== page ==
Helix 1×4 Review: Single Strand
I’m the type of person who usually won’t give a television show too much of my time if I’m not immediately ‘feeling it’ – I rarely make it to tv.com’s “4-Episode Test” unless I’m already hooked, and even then, if a show hits a slump at that point, I’ll keep going – at least for a little while.
In the beginning, Helix actually got lucky with me – I caught a re-run of the Pilot about 25 minutes in, and was interested enough to go back and start from the very beginning. Perhaps that – jumping in part way through the episode – is why I didn’t feel ‘underwhelmed,’ as I’ve heard many people describe their initial reactions to Helix. Instead, the main problem for me is that while I think that the show has a good premise, I simply don’t care about any of the main characters. Yet at the same time, it doesn’t feel like a cheesy Sy Fy show to me, and there is a decent level of unpredictability as well.
Because of that, I was excited to see the most recent episode, ‘Single Strand’. Previously we’d been introduced to a handful of CDC agents – Dr. Alan Farragut, the workaholic; Dr. Julia Walker, his ex-wife; Dr. Sarah Jordan, the new young ‘genius’ on the staff; and Dr. Doreen Boyle, the friendly and amusing smart ass who actually does most of the work. They are sent to a research facility in the Arctic to handle a potential disease outbreak that happens to involve Peter, Alan’s brother – but once there, they are met with obvious resistance from Dr. Hiroshi Hatake, who runs the research facility, and with sabotage by Major Sergio Balleseros, who was supposedly sent by the military to help the CDC agents (but who we soon learn is working with Hatake in some way).
By this fourth episode, the infected have been quarantined – but of course we viewers know that the Rapid Response Test they are using to determine who is and is not infected doesn’t actually work, and since the satellite was sabotaged at the end of episode three, the only person who knows is Julia, who is of course part of the quarantined group. The show jumps right into a scene between her and some of the quarantined researchers, who want to shut off the oxygen supply to the facility in hopes of blackmailing their way out of their lockdown situation.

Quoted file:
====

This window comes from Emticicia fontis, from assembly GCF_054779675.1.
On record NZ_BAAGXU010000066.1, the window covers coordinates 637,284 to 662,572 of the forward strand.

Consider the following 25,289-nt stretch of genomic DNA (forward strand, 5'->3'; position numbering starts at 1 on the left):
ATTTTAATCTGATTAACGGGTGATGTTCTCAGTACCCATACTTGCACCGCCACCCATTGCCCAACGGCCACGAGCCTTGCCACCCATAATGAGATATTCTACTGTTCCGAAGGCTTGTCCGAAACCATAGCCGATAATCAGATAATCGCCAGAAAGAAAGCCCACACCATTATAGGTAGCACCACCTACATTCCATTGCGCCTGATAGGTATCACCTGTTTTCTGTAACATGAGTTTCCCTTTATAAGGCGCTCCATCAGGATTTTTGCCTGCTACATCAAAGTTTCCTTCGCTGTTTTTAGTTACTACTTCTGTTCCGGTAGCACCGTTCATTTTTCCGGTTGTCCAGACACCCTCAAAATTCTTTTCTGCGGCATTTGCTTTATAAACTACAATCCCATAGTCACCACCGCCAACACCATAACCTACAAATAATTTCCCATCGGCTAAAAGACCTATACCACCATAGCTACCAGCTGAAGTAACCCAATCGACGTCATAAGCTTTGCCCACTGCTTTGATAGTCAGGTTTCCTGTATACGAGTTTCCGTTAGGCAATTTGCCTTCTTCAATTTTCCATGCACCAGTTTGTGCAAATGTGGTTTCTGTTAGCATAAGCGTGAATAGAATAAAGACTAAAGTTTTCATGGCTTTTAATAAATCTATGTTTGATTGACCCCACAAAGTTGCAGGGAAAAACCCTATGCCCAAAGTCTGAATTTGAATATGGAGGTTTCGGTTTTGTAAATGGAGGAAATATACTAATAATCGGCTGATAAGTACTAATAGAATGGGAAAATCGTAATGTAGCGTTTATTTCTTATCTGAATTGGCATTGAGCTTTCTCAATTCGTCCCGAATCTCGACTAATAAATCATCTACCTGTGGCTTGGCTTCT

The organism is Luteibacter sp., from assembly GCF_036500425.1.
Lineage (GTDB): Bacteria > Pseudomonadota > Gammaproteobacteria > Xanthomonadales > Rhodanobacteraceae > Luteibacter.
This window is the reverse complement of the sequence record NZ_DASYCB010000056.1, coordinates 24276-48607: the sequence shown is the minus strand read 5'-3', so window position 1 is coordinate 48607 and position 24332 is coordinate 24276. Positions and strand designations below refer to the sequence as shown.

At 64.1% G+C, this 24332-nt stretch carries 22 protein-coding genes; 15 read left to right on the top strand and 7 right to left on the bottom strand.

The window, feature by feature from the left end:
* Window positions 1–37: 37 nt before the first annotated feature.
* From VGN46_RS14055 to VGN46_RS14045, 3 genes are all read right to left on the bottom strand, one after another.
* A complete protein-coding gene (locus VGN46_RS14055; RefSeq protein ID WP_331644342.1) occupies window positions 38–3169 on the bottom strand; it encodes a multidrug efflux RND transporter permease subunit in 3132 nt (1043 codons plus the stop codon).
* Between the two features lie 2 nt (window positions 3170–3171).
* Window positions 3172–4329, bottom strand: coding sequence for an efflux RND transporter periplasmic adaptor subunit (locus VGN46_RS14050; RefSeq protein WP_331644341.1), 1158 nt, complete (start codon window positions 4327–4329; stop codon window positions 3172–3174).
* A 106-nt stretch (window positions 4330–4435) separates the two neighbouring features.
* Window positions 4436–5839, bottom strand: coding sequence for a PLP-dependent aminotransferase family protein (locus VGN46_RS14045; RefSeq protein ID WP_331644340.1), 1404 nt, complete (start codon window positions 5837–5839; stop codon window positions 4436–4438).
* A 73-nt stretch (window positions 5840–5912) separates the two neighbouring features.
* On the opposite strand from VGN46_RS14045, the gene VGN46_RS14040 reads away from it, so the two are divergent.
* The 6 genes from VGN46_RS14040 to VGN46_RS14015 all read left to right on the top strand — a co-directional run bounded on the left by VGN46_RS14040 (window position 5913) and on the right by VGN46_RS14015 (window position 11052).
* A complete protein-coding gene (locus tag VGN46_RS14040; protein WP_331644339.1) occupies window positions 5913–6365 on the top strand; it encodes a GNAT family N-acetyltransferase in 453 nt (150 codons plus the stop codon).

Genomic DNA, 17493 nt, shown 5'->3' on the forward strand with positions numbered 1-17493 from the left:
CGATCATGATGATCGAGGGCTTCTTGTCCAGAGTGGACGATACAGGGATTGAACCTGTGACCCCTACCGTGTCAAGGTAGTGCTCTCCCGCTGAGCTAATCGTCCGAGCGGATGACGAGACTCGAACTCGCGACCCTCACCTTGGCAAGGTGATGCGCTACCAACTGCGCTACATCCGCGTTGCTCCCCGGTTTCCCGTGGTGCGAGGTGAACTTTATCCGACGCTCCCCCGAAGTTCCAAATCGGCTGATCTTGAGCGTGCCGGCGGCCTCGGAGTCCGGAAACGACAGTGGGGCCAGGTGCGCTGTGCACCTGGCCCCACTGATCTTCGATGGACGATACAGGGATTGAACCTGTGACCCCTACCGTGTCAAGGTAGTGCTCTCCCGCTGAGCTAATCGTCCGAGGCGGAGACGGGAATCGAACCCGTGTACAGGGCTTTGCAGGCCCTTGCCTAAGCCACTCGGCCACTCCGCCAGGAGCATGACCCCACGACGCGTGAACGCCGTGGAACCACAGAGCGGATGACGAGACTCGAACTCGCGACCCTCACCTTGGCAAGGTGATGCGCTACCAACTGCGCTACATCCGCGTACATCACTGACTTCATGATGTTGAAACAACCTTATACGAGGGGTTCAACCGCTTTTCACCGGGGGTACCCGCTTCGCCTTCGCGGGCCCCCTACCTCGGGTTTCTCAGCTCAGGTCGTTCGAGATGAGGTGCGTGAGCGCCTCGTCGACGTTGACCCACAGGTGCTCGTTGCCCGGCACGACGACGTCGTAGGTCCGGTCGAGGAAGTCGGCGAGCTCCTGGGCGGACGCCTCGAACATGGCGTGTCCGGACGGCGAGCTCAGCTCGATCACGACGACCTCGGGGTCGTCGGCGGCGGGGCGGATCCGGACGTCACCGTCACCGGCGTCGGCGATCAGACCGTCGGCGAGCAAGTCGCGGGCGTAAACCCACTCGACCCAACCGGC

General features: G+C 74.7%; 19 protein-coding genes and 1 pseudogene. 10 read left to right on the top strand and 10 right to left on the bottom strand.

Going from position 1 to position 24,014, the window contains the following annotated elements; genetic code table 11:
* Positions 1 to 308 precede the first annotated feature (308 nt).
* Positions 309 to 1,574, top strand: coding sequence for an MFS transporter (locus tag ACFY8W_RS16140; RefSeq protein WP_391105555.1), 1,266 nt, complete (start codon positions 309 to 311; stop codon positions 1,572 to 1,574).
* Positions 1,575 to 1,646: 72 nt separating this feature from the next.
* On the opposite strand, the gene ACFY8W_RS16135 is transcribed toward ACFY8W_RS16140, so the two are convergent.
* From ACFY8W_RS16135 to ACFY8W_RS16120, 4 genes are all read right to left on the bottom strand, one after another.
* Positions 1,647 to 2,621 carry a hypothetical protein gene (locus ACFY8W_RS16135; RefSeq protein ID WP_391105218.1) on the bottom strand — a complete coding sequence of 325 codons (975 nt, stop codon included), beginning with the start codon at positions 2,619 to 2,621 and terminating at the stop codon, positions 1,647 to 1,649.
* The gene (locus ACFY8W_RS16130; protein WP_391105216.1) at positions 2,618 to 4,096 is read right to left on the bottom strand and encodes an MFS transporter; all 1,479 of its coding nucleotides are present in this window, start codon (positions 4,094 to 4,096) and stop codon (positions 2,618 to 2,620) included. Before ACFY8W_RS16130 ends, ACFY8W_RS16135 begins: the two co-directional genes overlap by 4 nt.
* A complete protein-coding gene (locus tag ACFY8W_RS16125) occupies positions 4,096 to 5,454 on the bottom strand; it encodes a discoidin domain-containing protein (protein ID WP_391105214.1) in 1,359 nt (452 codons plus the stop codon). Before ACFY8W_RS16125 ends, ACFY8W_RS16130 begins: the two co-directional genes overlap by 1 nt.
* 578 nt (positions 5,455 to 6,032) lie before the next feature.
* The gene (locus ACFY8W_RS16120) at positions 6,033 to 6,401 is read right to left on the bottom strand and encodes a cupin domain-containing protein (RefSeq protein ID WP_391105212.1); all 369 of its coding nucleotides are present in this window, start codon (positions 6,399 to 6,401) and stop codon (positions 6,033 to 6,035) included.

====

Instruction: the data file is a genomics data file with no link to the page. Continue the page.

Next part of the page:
Now, you would think that this would have been the main premise of the episode – but instead, ‘Single Strand’ jumps around to several other storylines – Julia trying to avoid vectors, Alan trying to take care of his [supposedly dying] brother, Sarah chasing down morphine to apparently deal with her brain tumor. This makes the episode disjointed and weak, when it had the potential to feature a decent stand alone storyline.
And then, after all of its messiness, ‘Single Strand’ threw in a twist by killing off Doreen of all characters. While I can respect this as a ‘brave’ choice, in a show that features very bland main characters Doreen was in my opinion a breath of fresh air – and, as mentioned previously, the only CDC agent who seemed to be doing any real work. This episode was difficult to watch as it was, but now that the only character who actually seemed to have a personality is gone, I’m even more concerned about the watchability of the rest of the season.
Author: Tara Lynne
Tara Lynne is an author, fandom and geek culture expert, and public speaker. She founded Ice & Fire Con, the first ever Game of Thrones convention in the US, and now runs its parent company Saga Event Planning.
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